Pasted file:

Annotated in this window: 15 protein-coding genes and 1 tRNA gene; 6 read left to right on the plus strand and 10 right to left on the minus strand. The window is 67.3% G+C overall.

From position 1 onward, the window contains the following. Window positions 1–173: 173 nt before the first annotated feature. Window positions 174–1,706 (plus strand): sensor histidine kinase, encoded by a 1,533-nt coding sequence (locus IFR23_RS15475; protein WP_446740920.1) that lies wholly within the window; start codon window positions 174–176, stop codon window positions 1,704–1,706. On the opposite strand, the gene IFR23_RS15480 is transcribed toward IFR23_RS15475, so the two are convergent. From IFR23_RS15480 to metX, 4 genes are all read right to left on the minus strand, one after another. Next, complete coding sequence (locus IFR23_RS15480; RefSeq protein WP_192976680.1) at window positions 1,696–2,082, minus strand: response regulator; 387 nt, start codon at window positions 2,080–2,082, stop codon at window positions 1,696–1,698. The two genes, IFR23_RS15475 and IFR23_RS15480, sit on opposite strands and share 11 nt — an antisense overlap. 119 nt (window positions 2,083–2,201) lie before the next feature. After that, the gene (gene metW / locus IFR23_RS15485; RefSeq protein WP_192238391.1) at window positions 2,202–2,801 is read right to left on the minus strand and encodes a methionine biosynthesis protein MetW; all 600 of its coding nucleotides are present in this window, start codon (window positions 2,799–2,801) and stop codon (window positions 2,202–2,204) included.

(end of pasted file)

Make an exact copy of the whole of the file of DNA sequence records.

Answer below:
Annotated in this window: 15 protein-coding genes and 1 tRNA gene; 6 read left to right on the plus strand and 10 right to left on the minus strand. The window is 67.3% G+C overall.

From position 1 onward, the window contains the following. Window positions 1–173: 173 nt before the first annotated feature. Window positions 174–1,706 (plus strand): sensor histidine kinase, encoded by a 1,533-nt coding sequence (locus IFR23_RS15475; protein WP_446740920.1) that lies wholly within the window; start codon window positions 174–176, stop codon window positions 1,704–1,706. On the opposite strand, the gene IFR23_RS15480 is transcribed toward IFR23_RS15475, so the two are convergent. From IFR23_RS15480 to metX, 4 genes are all read right to left on the minus strand, one after another. Next, complete coding sequence (locus IFR23_RS15480; RefSeq protein WP_192976680.1) at window positions 1,696–2,082, minus strand: response regulator; 387 nt, start codon at window positions 2,080–2,082, stop codon at window positions 1,696–1,698. The two genes, IFR23_RS15475 and IFR23_RS15480, sit on opposite strands and share 11 nt — an antisense overlap. 119 nt (window positions 2,083–2,201) lie before the next feature. After that, the gene (gene metW / locus IFR23_RS15485; RefSeq protein WP_192238391.1) at window positions 2,202–2,801 is read right to left on the minus strand and encodes a methionine biosynthesis protein MetW; all 600 of its coding nucleotides are present in this window, start codon (window positions 2,799–2,801) and stop codon (window positions 2,202–2,204) included.